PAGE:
The Golden Age review by Your Demise

logo Ultimate Guitar
  • Released: Mar 26, 2012
  • Sound: 8
  • Lyrics: 6
  • Overall Impression: 7
  • Reviewer's score: 7 Good
  • Users' score: 4.6 (24 votes)
Your Demise: The Golden Age

Sound — 8
The band's sound has clearly changed from their previous 2010 release "The Kids We Used To Be" and you wouldn't guess it was the same band if you listened to their earlier releases (with old vocalist George Noble) "Blood Stays On The Blade" and "Ignorance Never Dies" maybe with the exception of the third song and definitely the heaviest on the album "Born A Snake". The sound has clearly moved (not completely) away from the aggressive hardcore style of bands such as Last Witness and Heights and instead Your Demise have created a straight up punk album, allowing all their influences from all areas of punk music such as skate, pop and hardcore to shine through. The influences are mixed together in songs to allow comparisons to a wide range of punk artists such as NoFX, A Day To Remember, The Offspring, Terror and even New Found Glory (although this doesn't surprise me after watching Ed sing along to every song they played by the side of the stage at Leeds Fest). Overall this album is lighter and more poppy then anything they have released to date, although at some points in songs such as "The Golden Age" faster and arguably more aggressive then previous releases. Overall though I do like the mix of song styles in the album although they do occasionally get slightly too poppy, for example the chorus to these lights.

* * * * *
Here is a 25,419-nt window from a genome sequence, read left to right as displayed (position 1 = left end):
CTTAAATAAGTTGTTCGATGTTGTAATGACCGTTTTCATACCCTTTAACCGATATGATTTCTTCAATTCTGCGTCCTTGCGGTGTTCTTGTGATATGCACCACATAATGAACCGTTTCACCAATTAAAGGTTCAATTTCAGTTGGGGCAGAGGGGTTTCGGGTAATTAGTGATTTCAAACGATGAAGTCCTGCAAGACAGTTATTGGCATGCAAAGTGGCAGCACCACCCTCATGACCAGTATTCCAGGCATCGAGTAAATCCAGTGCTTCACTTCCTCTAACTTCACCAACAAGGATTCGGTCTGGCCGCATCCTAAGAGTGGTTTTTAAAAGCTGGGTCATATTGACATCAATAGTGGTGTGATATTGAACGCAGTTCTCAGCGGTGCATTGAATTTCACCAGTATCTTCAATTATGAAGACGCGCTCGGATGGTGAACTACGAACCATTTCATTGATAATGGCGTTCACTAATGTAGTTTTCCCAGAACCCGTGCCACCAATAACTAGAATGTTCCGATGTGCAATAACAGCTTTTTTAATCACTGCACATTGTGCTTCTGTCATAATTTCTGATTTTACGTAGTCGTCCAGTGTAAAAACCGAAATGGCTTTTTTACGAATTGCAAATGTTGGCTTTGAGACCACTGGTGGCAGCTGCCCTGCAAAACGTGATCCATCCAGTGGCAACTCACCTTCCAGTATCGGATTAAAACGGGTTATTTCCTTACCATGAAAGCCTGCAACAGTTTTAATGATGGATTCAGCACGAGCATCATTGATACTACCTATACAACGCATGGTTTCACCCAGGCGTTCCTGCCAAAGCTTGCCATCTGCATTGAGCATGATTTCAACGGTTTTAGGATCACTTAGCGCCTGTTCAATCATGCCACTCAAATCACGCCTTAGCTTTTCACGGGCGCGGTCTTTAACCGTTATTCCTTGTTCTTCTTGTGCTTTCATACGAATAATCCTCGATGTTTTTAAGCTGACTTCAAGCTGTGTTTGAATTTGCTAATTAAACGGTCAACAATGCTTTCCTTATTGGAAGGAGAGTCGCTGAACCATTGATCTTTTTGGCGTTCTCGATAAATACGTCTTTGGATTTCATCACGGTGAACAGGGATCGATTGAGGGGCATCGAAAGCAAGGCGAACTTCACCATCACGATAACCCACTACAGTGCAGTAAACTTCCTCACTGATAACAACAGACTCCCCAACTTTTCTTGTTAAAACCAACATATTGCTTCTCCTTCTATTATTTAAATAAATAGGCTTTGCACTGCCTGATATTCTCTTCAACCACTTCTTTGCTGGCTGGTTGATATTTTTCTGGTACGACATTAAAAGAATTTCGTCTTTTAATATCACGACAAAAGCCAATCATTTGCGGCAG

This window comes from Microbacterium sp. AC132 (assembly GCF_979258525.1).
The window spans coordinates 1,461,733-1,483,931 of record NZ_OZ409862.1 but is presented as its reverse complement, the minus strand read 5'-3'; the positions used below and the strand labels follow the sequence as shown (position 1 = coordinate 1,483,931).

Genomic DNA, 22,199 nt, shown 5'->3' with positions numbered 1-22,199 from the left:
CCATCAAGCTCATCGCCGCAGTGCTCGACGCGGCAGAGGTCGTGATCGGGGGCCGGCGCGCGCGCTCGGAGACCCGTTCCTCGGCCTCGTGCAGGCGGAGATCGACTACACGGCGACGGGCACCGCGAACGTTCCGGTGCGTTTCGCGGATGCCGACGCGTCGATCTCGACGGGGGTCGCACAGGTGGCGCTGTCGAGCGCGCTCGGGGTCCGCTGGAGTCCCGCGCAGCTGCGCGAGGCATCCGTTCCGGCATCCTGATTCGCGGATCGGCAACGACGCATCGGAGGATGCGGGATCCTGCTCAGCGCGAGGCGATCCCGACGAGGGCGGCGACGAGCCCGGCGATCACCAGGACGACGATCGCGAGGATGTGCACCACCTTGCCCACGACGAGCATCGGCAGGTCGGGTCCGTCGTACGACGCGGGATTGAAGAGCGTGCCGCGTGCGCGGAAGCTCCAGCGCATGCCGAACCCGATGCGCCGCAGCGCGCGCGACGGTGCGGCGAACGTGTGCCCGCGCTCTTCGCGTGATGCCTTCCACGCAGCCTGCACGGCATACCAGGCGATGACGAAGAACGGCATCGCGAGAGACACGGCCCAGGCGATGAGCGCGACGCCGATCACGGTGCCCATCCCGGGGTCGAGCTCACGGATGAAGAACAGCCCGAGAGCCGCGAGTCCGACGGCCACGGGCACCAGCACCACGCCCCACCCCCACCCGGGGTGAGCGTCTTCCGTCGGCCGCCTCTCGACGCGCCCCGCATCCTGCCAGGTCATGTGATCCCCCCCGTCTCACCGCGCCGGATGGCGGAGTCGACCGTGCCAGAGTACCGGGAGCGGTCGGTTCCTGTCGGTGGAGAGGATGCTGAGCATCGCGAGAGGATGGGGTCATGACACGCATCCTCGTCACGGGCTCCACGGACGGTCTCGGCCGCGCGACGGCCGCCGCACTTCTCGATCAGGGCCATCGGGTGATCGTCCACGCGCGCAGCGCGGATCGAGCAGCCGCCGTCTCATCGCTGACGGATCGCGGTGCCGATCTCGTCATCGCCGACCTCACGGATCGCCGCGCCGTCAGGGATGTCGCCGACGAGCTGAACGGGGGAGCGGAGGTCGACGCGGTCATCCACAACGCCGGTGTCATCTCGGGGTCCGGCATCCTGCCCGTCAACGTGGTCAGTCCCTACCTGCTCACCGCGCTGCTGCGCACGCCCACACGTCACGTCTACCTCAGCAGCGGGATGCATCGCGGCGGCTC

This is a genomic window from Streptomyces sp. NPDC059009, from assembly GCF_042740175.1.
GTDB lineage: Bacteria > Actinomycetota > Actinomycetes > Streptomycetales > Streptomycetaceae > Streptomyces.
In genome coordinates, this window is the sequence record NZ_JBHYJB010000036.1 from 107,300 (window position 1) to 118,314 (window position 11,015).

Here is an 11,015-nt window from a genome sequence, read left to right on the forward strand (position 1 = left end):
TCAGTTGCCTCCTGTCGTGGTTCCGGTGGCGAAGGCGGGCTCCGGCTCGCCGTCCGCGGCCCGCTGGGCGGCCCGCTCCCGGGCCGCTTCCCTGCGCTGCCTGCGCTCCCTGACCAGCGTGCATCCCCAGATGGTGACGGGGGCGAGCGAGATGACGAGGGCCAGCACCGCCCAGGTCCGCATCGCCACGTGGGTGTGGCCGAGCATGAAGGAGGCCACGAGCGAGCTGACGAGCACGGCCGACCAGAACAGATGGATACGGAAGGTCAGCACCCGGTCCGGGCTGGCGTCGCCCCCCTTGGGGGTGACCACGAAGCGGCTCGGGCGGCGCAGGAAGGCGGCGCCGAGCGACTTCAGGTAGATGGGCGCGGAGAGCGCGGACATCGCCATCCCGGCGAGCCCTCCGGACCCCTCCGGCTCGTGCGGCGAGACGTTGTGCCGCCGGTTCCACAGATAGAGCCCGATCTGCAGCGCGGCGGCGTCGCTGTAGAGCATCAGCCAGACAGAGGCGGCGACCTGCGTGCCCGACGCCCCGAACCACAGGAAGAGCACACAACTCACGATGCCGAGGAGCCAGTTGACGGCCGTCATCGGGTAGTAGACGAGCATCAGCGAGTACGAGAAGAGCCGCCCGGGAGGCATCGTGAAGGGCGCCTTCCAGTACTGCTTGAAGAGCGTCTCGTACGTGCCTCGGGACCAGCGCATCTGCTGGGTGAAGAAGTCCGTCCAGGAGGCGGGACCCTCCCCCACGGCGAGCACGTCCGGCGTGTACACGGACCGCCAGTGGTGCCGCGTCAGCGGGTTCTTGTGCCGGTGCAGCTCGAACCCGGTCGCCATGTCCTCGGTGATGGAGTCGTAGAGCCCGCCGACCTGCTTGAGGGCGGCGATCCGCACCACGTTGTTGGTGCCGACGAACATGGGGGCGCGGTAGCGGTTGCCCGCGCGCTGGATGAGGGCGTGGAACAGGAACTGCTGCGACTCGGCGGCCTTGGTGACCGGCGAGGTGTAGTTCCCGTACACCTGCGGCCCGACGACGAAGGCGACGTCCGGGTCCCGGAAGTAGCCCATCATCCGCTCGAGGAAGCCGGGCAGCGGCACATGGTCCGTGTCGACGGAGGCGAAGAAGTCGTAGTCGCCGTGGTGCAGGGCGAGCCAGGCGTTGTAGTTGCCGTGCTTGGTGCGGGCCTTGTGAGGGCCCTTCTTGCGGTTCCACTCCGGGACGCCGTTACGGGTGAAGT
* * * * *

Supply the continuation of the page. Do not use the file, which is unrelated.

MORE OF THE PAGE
Lyrics — 6
Ed's lyrics are by no means bad, but his efforts do not stand out to me as being as personal as the lyrics of other artists such as Mike Duce of Lower Than Atlantis or James Veck-Gilodi of Deaf Havana, as rebellious as those of Honor Titus of Cerebral Ballzy or as associable and relevant as Fat Mike's of NoFX. Although Ed's lyrics may be personal and quiet catchy such as in one of the lighter songs on the album "Paper Trails" they do strike me as usually being rather clich.

Overall Impression — 7
For me the new album doesn't have anything on "The Kids We Used To Be" an album which I loved, that said the kids we used to be is more my taste in punk music so it didn't surprise me that I still prefer the songs off that record. However I still like this record despite Your Demise's clear step to widen their audience in terms of sound which some "hardcore kids" may class as betrayal. My favourite songs on the album would be "Forget About Me" featuring David Wood of Terror and Down To Nothing, "The Golden Age" and "I'm (Not) The One" featuring Jason Butler from letlive who makes that song in my opinion. Over 8 singers do guest vocals on the new album which definitely adds positives and diversity to album but makes me question how the song's will be performed live especially when a likely favourite and potentially future single "Paper Trails" is sung mainly by female vocalist Dannika Webber of Evarose. Overall this is a solid punk album which could attract a wide audience of punk fans from bands such as Blink-182 and Four Year Strong to Last Witness and Brutality Will Prevail. Cheers for reading.

2 comments sorted by best / new / date

    Man, I loved "Ignorance Never Dies" and was ok with some of the songs on "The Kids We Used To Be." After reading the review, it sounds like they went with more of the "poppy" sounds and moments that "TKWUTB" had. Oh well, bands change over time I suppose.
    Calling A Day to Remember a punk artist is like calling The Jonas Brothers hard rock.